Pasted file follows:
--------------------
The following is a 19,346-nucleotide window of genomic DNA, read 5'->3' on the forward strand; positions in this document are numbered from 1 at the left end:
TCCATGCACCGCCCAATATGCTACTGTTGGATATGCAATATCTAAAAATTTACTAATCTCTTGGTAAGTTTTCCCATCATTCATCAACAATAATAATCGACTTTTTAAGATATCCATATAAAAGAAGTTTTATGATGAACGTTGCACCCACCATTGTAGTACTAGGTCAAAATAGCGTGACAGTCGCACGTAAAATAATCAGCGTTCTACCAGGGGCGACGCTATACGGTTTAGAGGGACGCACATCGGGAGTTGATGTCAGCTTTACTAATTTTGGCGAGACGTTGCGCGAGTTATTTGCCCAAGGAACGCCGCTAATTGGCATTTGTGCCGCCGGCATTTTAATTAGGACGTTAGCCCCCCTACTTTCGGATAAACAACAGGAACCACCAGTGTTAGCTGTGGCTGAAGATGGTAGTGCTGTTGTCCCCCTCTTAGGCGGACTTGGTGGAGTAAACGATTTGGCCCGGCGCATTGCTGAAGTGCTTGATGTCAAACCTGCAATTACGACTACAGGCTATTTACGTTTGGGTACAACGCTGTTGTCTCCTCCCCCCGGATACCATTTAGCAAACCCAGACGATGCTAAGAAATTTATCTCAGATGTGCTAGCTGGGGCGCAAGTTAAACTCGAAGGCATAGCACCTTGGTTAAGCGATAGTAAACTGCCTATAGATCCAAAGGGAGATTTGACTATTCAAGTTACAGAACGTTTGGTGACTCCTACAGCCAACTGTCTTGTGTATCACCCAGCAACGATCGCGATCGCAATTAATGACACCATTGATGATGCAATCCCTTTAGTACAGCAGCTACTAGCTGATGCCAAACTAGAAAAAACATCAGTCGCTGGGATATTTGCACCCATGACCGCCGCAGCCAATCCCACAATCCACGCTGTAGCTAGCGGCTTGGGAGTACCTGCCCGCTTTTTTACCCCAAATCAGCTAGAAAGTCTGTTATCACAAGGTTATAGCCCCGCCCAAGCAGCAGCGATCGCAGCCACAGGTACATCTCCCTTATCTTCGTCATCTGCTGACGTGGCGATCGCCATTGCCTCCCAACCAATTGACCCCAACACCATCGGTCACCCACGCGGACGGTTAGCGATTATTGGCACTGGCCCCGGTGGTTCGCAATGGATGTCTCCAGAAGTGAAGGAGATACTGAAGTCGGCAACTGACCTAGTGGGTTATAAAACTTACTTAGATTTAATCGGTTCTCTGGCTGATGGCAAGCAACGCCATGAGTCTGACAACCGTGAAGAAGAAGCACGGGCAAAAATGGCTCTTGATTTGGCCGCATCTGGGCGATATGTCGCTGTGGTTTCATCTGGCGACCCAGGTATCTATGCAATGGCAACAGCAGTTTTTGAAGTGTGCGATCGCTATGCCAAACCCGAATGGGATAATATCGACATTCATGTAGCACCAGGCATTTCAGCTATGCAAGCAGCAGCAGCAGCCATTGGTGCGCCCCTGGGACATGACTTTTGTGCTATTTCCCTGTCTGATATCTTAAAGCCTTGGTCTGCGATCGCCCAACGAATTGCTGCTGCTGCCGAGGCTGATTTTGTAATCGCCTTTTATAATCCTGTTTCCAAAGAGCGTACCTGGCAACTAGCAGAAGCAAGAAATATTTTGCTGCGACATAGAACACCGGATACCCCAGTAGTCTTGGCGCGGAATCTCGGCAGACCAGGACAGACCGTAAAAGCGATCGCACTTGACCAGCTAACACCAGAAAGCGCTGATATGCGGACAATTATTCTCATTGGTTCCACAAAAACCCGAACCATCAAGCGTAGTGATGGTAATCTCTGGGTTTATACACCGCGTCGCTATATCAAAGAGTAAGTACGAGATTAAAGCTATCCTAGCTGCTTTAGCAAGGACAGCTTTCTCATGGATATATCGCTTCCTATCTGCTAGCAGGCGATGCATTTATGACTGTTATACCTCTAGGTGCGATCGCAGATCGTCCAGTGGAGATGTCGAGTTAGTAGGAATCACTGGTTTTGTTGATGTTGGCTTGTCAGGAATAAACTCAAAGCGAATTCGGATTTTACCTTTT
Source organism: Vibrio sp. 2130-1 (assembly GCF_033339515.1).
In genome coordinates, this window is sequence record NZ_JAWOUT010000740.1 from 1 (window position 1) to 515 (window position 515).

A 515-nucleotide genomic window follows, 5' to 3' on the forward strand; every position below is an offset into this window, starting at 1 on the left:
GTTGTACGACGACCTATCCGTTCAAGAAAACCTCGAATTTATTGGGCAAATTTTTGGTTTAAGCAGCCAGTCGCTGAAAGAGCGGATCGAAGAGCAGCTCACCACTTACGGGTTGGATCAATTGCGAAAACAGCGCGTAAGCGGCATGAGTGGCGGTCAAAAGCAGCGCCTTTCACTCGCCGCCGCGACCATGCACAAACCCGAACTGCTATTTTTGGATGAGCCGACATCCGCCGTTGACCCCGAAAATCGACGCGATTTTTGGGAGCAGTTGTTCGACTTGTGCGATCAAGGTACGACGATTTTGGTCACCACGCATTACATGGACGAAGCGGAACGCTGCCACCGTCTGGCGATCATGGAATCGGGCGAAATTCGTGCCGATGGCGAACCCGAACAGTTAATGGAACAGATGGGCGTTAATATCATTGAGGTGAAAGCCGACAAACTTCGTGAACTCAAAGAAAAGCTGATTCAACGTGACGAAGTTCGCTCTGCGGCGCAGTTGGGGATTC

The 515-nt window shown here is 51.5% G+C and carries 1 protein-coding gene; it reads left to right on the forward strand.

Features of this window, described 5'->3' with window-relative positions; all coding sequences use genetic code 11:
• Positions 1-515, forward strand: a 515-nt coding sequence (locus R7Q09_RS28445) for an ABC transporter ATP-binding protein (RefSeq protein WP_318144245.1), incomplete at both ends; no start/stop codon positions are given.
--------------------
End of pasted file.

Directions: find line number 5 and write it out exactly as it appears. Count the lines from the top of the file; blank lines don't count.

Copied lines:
A 515-nucleotide genomic window follows, 5' to 3' on the forward strand; every position below is an offset into this window, starting at 1 on the left: